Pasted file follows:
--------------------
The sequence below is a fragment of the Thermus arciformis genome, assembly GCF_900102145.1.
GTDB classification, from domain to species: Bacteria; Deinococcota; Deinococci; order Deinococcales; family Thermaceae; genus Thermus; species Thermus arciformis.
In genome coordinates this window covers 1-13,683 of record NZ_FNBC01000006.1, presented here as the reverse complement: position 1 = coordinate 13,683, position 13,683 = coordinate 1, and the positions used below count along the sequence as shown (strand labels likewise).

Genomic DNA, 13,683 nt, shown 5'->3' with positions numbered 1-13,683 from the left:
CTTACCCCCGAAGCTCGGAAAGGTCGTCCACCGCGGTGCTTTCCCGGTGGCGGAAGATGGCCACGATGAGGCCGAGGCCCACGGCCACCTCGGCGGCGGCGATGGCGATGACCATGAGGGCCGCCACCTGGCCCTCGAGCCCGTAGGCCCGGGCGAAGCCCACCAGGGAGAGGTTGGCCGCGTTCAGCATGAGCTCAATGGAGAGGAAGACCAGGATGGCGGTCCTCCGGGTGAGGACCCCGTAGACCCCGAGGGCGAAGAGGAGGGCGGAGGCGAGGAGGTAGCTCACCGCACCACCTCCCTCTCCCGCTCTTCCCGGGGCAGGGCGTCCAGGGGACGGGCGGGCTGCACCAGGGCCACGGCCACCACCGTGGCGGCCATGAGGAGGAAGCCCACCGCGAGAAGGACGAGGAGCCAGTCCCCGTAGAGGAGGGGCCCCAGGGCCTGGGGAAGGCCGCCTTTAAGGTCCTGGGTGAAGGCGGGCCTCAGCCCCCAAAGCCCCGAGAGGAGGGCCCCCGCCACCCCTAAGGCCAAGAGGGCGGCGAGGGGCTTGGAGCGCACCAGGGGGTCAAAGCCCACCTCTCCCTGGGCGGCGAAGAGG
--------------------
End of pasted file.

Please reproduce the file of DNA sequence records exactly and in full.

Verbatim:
The sequence below is a fragment of the Thermus arciformis genome, assembly GCF_900102145.1.
GTDB classification, from domain to species: Bacteria; Deinococcota; Deinococci; order Deinococcales; family Thermaceae; genus Thermus; species Thermus arciformis.
In genome coordinates this window covers 1-13,683 of record NZ_FNBC01000006.1, presented here as the reverse complement: position 1 = coordinate 13,683, position 13,683 = coordinate 1, and the positions used below count along the sequence as shown (strand labels likewise).

Genomic DNA, 13,683 nt, shown 5'->3' with positions numbered 1-13,683 from the left:
CTTACCCCCGAAGCTCGGAAAGGTCGTCCACCGCGGTGCTTTCCCGGTGGCGGAAGATGGCCACGATGAGGCCGAGGCCCACGGCCACCTCGGCGGCGGCGATGGCGATGACCATGAGGGCCGCCACCTGGCCCTCGAGCCCGTAGGCCCGGGCGAAGCCCACCAGGGAGAGGTTGGCCGCGTTCAGCATGAGCTCAATGGAGAGGAAGACCAGGATGGCGGTCCTCCGGGTGAGGACCCCGTAGACCCCGAGGGCGAAGAGGAGGGCGGAGGCGAGGAGGTAGCTCACCGCACCACCTCCCTCTCCCGCTCTTCCCGGGGCAGGGCGTCCAGGGGACGGGCGGGCTGCACCAGGGCCACGGCCACCACCGTGGCGGCCATGAGGAGGAAGCCCACCGCGAGAAGGACGAGGAGCCAGTCCCCGTAGAGGAGGGGCCCCAGGGCCTGGGGAAGGCCGCCTTTAAGGTCCTGGGTGAAGGCGGGCCTCAGCCCCCAAAGCCCCGAGAGGAGGGCCCCCGCCACCCCTAAGGCCAAGAGGGCGGCGAGGGGCTTGGAGCGCACCAGGGGGTCAAAGCCCACCTCTCCCTGGGCGGCGAAGAGG